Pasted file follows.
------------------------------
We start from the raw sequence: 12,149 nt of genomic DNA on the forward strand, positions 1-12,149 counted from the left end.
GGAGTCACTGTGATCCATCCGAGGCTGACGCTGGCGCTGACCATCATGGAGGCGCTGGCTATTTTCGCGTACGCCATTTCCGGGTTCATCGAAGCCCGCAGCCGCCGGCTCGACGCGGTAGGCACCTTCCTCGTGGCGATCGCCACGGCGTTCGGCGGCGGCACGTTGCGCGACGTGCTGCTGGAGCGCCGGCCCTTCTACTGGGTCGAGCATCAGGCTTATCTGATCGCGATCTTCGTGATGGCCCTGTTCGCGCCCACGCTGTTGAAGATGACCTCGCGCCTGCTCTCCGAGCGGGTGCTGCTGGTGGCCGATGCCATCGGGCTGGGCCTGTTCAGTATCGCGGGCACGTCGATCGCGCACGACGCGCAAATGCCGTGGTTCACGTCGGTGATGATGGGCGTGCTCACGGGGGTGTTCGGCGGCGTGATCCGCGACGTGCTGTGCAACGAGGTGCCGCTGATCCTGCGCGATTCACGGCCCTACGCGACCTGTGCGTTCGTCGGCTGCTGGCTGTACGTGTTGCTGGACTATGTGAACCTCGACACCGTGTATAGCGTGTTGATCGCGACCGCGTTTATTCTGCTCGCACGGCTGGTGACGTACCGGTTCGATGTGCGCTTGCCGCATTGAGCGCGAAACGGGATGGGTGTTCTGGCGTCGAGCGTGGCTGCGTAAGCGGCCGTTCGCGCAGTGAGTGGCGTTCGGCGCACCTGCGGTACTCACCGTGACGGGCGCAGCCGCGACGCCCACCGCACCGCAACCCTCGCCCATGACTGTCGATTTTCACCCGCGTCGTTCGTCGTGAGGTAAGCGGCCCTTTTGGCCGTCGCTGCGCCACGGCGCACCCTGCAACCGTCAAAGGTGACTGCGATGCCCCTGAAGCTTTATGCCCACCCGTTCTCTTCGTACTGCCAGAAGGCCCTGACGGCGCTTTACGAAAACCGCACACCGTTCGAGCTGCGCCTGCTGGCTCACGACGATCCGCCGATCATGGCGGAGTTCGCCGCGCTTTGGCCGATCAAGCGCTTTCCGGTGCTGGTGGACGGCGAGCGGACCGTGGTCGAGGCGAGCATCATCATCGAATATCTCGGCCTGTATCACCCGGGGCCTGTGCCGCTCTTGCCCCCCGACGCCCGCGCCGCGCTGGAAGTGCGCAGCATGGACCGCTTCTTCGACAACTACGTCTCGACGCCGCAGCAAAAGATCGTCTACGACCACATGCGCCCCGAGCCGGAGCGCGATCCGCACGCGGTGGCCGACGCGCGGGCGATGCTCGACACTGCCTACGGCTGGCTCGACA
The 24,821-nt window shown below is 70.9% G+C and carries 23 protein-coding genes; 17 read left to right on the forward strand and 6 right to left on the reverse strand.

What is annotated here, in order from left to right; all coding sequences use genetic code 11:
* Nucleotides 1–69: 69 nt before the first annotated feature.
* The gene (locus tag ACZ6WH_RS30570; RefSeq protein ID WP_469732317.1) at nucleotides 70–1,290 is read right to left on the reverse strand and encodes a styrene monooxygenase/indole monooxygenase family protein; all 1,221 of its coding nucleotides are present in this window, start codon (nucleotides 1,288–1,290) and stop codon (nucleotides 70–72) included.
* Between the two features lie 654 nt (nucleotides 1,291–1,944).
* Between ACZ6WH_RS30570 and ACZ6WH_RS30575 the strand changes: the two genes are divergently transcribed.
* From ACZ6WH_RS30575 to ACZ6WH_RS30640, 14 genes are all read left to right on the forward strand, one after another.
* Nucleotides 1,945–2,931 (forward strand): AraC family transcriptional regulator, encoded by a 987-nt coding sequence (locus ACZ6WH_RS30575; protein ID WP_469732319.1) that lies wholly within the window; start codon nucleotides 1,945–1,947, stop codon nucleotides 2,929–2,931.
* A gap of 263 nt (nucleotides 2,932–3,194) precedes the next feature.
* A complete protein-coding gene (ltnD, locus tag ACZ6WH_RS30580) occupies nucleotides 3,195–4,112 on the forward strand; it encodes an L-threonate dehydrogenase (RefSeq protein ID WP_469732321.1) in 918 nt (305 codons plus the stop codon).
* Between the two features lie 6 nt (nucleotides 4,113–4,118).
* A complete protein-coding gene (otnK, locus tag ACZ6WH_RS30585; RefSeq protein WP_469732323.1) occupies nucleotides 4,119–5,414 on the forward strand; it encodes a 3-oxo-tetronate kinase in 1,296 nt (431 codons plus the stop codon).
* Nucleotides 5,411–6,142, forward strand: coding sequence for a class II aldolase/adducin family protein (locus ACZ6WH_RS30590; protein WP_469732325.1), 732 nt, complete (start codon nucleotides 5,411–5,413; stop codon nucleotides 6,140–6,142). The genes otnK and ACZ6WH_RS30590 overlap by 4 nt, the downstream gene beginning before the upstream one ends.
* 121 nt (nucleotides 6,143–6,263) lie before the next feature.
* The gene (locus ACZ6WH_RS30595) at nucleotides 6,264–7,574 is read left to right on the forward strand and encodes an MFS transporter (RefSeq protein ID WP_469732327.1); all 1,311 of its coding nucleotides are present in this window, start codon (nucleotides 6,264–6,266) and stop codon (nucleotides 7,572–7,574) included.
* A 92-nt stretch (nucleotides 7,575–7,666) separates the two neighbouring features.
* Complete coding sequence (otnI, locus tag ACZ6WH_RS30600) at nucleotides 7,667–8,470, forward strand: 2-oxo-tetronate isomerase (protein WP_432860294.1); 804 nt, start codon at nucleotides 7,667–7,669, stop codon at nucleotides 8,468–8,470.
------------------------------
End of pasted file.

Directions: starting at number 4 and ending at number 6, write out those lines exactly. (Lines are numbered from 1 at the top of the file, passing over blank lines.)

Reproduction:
What is annotated here, in order from left to right; all coding sequences use genetic code 11:
* Nucleotides 1–69: 69 nt before the first annotated feature.
* The gene (locus tag ACZ6WH_RS30570; RefSeq protein ID WP_469732317.1) at nucleotides 70–1,290 is read right to left on the reverse strand and encodes a styrene monooxygenase/indole monooxygenase family protein; all 1,221 of its coding nucleotides are present in this window, start codon (nucleotides 1,288–1,290) and stop codon (nucleotides 70–72) included.